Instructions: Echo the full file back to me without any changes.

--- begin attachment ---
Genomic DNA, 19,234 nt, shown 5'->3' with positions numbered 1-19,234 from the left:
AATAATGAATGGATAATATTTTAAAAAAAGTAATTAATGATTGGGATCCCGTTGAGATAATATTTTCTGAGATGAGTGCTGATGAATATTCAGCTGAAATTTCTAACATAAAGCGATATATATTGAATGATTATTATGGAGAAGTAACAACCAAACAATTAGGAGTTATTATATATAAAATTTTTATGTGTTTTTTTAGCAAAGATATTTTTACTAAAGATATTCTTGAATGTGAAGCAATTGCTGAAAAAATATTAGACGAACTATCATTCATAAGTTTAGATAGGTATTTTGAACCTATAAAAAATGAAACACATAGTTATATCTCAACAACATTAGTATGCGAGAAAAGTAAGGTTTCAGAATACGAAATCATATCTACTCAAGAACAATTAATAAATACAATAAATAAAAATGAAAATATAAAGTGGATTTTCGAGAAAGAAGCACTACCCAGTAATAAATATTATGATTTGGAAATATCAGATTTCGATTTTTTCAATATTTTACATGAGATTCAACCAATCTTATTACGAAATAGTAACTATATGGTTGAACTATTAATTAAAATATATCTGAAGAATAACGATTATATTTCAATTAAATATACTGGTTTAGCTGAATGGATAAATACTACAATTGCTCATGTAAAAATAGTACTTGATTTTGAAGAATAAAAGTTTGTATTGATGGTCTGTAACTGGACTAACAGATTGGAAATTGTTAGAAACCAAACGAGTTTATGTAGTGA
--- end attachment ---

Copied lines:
Genomic DNA, 19,234 nt, shown 5'->3' with positions numbered 1-19,234 from the left:
AATAATGAATGGATAATATTTTAAAAAAAGTAATTAATGATTGGGATCCCGTTGAGATAATATTTTCTGAGATGAGTGCTGATGAATATTCAGCTGAAATTTCTAACATAAAGCGATATATATTGAATGATTATTATGGAGAAGTAACAACCAAACAATTAGGAGTTATTATATATAAAATTTTTATGTGTTTTTTTAGCAAAGATATTTTTACTAAAGATATTCTTGAATGTGAAGCAATTGCTGAAAAAATATTAGACGAACTATCATTCATAAGTTTAGATAGGTATTTTGAACCTATAAAAAATGAAACACATAGTTATATCTCAACAACATTAGTATGCGAGAAAAGTAAGGTTTCAGAATACGAAATCATATCTACTCAAGAACAATTAATAAATACAATAAATAAAAATGAAAATATAAAGTGGATTTTCGAGAAAGAAGCACTACCCAGTAATAAATATTATGATTTGGAAATATCAGATTTCGATTTTTTCAATATTTTACATGAGATTCAACCAATCTTATTACGAAATAGTAACTATATGGTTGAACTATTAATTAAAATATATCTGAAGAATAACGATTATATTTCAATTAAATATACTGGTTTAGCTGAATGGATAAATACTACAATTGCTCATGTAAAAATAGTACTTGATTTTGAAGAATAAAAGTTTGTATTGATGGTCTGTAACTGGACTAACAGATTGGAAATTGTTAGAAACCAAACGAGTTTATGTAGTGA